One year after becoming a federal holiday, Santa Monica is gearing up for its 30th annual Juneteenth celebration with a weekend of community festivities followed by the closing of city services on Monday.

At the center of the celebrations is Saturday’s Juneteenth festival, which will take place in Virginia Avenue Park from 1 p.m. to 7 p.m. and feature a range of musical performances, poetry, speakers, panels, and dances across two stages. The event is free, family friendly and will also include a local vendor marketplace, food trucks and children’s craft area.

The longstanding and rich Juneteenth celebration in Santa Monica is thanks to 65 year local resident LaVerne Ross, who in 1992 successfully convinced City Council to establish a Juneteenth event.

Ross has celebrated Juneteenth her entire life as she was been born in Texas where her parents worked as sharecroppers and her paternal grandfather was a former slave. 

“I never knew when there wasn’t a Juneteenth; I knew Juneteenth in 1944 when I was only three or four years old,” said Ross, while participating in the Juneteenth Proclamation in a June 14 City Council meeting.

Ross moved to Santa Monica in 1957 and continued celebrating the holiday with her family before making it her mission to share it with and have it be recognized by the local community. 

The holiday marks the anniversary of June 19, 1865, when more than two years after the issuing of the Emancipation Proclamation, general Gordon Granger arrived in Galveston Texas and declared the enslaved people of Texas to be free.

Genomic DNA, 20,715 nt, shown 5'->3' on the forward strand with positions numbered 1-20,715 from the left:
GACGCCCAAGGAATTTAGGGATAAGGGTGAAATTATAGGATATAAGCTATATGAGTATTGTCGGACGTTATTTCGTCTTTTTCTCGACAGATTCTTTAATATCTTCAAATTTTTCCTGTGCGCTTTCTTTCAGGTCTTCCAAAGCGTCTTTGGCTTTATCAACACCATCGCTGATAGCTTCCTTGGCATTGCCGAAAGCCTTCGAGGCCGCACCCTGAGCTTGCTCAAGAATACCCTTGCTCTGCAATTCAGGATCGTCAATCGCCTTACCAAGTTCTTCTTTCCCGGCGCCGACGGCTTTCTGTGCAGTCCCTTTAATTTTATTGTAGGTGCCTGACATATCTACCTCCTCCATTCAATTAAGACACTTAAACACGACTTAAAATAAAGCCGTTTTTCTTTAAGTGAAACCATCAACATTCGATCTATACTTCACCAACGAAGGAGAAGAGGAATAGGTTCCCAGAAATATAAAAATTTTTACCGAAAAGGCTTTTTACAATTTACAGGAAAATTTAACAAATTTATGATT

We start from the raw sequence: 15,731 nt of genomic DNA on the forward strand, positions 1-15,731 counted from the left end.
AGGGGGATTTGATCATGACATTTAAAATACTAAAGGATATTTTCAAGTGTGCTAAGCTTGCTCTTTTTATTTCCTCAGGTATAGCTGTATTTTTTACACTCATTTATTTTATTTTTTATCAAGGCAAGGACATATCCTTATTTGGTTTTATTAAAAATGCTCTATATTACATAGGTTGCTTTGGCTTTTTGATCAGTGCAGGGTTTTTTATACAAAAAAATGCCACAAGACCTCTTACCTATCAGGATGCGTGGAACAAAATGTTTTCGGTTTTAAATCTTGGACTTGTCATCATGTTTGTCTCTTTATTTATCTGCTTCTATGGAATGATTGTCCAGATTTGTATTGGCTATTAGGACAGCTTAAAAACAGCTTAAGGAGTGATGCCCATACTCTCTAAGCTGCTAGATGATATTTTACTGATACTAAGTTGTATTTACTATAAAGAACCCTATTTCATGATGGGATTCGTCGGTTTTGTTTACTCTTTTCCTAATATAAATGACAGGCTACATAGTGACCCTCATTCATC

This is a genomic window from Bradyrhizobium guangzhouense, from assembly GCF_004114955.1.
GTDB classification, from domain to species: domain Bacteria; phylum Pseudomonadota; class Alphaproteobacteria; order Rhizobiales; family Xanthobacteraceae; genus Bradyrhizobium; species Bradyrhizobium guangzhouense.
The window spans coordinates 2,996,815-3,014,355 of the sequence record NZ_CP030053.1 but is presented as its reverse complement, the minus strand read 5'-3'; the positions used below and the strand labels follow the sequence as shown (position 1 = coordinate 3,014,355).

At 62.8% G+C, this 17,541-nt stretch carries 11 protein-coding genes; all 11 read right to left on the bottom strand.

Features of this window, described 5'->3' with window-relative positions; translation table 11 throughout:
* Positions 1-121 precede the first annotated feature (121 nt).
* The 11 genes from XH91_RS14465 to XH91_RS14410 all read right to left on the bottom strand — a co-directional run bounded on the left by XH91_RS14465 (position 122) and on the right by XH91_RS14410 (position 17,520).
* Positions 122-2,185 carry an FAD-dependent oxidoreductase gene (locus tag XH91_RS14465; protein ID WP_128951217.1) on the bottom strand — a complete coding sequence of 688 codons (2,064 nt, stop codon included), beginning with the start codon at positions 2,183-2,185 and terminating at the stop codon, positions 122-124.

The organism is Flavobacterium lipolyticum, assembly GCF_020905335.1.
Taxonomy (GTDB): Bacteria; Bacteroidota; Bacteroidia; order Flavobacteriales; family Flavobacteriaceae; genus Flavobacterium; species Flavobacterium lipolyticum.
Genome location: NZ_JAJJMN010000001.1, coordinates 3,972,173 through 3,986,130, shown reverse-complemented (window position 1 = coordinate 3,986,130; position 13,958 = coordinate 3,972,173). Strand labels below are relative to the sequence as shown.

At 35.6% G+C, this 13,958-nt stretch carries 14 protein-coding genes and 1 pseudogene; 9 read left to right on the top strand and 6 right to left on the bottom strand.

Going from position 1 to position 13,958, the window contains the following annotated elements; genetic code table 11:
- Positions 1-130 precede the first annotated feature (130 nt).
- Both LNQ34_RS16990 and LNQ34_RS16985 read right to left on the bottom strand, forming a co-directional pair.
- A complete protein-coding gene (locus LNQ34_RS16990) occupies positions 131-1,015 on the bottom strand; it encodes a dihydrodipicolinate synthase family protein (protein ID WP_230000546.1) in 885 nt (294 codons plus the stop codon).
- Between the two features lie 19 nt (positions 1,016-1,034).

It is the oldest national celebrated commemoration of the ending of slavery, but for the first 150 or so years of its history, it was largely only recognized by Black Americans. Over the years greater awareness has been brought to the holiday through community activists and leaders like Ross and in 2021, following the 2020 Black Lives Matter movement, President Biden signed Juneteenth into law as a federal holiday.

In March 2022, Santa Monica City Council designated Juneteenth as an official City holiday. As the holiday falls on a Sunday this year, the City will observe Juneteenth on Monday with the closing of all city facilities and canceling of city programs. 

“This is certainly history making that the City of Santa Monica just recognized this entire week as Juneteenth week,” said Ross, later adding, “so the 19th of June has now found its rightful place in history. Thank you all for supporting me. Thank you very much.”

Ross will speak at the Juneteenth Festival on the main stage on Saturday. The line up also features a traditional drum call with Chazz Ross, local favorite Black Party Band, invocation by the Interfaith Council, Grammy award winning singer-songwriter Dee Dee Bridgewater, jazz saxophonist Mike Phillips, pop/R&B band KLYMAZZ, and dancer Theresa Smith.

Over at the smaller community stage there will be a reading of original texts written by Divine Variations Impact Tem, two panel discussions organized by the Committee for Racial Justice, and a series of original works by the Santa Monica Repertory Theater.

Also on Saturday, Heal the Bay in partnership with Black Surfers Collective will be hosting the 10th annual Nick Gabaldón Day celebration on the Bay Street Beach. This day celebrates former Santa Monica resident Nick Gabaldón who is one of the first documented surfers of Black and Mexican American descent. This event will feature free surf lessons, a history lesson from historian Alison Rose Jefferson, children’s story time and documentary screenings. 

On Sunday at Calvary Baptist Church (corner of 20th and Broadway in Santa Monica), the Committee for racial justice will be holding another Juneteenth event featuring a speech on “Teaching the Truth” from Ben Drati, Superintendent of the Santa Monica-Malibu Unified School District.